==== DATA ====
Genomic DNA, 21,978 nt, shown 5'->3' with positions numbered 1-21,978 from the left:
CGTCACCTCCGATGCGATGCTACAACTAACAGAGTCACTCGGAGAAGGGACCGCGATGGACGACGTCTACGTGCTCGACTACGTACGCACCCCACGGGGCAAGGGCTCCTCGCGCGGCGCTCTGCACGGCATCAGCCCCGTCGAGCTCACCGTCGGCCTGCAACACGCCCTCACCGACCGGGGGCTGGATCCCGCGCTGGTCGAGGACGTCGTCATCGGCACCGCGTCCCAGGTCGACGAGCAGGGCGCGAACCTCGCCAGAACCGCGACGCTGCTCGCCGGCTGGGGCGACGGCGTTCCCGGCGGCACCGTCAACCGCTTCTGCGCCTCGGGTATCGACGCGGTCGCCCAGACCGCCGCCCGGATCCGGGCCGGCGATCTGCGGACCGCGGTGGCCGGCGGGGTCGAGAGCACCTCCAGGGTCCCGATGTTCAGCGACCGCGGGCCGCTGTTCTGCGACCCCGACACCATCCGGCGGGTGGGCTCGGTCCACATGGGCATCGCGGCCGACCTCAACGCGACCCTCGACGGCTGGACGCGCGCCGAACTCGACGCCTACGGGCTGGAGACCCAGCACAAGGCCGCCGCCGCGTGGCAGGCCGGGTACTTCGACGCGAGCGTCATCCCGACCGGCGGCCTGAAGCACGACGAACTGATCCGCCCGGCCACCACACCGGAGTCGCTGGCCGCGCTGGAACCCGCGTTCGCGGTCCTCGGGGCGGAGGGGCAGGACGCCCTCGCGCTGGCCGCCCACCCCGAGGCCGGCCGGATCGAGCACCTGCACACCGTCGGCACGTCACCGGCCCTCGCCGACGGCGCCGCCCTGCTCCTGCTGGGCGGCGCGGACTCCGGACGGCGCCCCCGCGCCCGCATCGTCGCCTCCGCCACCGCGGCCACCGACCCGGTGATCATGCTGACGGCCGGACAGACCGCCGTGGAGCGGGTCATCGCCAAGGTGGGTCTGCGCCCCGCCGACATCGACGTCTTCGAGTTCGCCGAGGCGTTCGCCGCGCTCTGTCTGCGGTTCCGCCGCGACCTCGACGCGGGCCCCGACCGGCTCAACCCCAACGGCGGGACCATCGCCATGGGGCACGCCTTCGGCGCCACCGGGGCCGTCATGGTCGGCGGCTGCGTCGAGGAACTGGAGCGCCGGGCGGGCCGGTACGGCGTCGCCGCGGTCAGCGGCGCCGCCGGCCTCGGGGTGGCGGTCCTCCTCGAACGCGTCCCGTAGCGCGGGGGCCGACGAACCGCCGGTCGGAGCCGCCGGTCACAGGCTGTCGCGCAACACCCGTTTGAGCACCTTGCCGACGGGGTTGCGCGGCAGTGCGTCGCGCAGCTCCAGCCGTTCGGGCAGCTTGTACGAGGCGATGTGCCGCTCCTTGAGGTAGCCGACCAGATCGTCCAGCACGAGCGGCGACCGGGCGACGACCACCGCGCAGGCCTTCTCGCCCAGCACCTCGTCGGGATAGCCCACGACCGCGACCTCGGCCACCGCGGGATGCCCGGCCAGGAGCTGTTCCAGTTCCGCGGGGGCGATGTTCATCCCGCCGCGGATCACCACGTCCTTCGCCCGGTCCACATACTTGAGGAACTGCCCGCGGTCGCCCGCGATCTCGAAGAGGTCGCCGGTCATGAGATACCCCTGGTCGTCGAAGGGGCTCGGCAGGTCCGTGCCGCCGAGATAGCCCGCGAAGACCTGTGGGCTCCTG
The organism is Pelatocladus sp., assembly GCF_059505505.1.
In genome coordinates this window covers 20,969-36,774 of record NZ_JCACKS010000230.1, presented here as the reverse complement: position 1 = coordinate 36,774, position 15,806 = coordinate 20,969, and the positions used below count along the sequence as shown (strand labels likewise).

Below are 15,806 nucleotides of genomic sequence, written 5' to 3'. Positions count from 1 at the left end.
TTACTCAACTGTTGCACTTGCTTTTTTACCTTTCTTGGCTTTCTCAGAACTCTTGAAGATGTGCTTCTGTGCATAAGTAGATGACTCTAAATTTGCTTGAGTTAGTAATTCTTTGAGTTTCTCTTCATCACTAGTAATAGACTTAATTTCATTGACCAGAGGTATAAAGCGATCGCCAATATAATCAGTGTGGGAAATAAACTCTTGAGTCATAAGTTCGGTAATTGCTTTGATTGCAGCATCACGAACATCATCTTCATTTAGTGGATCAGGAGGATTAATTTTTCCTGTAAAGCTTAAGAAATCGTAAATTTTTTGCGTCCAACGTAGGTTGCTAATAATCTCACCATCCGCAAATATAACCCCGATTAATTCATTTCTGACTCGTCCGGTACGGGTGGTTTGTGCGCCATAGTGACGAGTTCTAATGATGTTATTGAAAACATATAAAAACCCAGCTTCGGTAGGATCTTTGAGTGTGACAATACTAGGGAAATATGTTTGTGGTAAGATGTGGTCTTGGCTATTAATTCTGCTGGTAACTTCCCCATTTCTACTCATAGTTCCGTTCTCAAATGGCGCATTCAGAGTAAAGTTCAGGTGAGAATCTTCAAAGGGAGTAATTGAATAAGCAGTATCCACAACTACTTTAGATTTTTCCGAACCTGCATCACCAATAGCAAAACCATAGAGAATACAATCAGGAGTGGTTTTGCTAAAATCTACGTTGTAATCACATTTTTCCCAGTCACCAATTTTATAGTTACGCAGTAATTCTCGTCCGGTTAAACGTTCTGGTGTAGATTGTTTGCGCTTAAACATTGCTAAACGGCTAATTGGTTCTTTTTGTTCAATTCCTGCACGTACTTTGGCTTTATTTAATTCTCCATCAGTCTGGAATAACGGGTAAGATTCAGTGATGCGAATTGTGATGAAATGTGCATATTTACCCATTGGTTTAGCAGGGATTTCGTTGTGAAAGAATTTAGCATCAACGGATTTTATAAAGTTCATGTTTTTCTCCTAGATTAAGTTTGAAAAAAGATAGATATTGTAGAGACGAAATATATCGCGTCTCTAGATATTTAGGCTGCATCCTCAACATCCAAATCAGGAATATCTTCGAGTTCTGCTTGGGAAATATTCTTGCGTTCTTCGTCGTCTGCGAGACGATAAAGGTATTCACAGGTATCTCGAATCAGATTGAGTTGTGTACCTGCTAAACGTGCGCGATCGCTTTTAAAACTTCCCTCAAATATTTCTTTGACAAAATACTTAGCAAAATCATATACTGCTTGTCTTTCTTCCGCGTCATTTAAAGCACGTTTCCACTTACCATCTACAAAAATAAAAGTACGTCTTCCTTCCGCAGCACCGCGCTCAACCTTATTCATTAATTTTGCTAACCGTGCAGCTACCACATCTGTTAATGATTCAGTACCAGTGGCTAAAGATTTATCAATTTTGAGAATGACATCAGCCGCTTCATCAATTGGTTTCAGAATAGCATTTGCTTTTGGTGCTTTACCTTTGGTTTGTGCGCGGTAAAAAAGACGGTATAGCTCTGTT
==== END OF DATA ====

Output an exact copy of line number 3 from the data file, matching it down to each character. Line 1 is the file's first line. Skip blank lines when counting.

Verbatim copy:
The organism is Pelatocladus sp., assembly GCF_059505505.1.